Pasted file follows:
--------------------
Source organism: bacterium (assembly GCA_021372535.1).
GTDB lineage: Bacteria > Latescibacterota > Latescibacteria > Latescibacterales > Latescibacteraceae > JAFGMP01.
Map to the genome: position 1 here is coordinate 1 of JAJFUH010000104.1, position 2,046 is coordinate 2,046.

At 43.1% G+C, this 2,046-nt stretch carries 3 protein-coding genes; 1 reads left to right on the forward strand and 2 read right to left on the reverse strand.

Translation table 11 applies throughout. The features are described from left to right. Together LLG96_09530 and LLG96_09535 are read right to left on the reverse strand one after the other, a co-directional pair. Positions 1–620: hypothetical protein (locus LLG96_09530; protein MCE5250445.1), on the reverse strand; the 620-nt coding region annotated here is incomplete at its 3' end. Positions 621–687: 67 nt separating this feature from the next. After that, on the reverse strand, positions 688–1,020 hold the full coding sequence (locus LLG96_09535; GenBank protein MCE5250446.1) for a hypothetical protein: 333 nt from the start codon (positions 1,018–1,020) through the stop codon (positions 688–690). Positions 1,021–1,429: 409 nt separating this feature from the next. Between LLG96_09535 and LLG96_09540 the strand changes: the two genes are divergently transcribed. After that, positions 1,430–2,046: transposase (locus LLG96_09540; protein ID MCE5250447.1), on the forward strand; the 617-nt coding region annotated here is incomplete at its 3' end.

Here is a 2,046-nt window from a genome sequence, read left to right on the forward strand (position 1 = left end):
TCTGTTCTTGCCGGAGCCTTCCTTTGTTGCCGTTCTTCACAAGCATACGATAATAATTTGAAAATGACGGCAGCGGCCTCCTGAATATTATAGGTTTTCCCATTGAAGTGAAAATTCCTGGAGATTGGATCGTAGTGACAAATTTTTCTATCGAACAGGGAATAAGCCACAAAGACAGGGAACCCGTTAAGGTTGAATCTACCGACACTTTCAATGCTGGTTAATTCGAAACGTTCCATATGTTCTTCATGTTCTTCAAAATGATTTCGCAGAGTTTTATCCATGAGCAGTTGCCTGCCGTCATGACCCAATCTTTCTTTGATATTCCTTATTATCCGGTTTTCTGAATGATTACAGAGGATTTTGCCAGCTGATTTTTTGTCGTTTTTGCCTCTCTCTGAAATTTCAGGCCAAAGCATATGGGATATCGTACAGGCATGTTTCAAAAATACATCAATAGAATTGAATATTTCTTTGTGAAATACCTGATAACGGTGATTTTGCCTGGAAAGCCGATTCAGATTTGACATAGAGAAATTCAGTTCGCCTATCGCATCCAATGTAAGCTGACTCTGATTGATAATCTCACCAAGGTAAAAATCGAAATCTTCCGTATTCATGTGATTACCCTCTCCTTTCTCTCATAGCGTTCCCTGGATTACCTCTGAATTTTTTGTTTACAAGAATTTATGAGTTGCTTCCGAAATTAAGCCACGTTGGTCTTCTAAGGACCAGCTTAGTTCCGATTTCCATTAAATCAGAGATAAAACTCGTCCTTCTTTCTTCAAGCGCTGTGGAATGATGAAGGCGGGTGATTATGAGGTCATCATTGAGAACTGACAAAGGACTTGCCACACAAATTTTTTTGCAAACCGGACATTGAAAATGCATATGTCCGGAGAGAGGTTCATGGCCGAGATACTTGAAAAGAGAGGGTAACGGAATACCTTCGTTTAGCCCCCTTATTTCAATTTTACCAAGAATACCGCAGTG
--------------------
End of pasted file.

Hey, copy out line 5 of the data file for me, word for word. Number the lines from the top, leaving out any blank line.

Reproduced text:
Translation table 11 applies throughout. The features are described from left to right. Together LLG96_09530 and LLG96_09535 are read right to left on the reverse strand one after the other, a co-directional pair. Positions 1–620: hypothetical protein (locus LLG96_09530; protein MCE5250445.1), on the reverse strand; the 620-nt coding region annotated here is incomplete at its 3' end. Positions 621–687: 67 nt separating this feature from the next. After that, on the reverse strand, positions 688–1,020 hold the full coding sequence (locus LLG96_09535; GenBank protein MCE5250446.1) for a hypothetical protein: 333 nt from the start codon (positions 1,018–1,020) through the stop codon (positions 688–690). Positions 1,021–1,429: 409 nt separating this feature from the next. Between LLG96_09535 and LLG96_09540 the strand changes: the two genes are divergently transcribed. After that, positions 1,430–2,046: transposase (locus LLG96_09540; protein ID MCE5250447.1), on the forward strand; the 617-nt coding region annotated here is incomplete at its 3' end.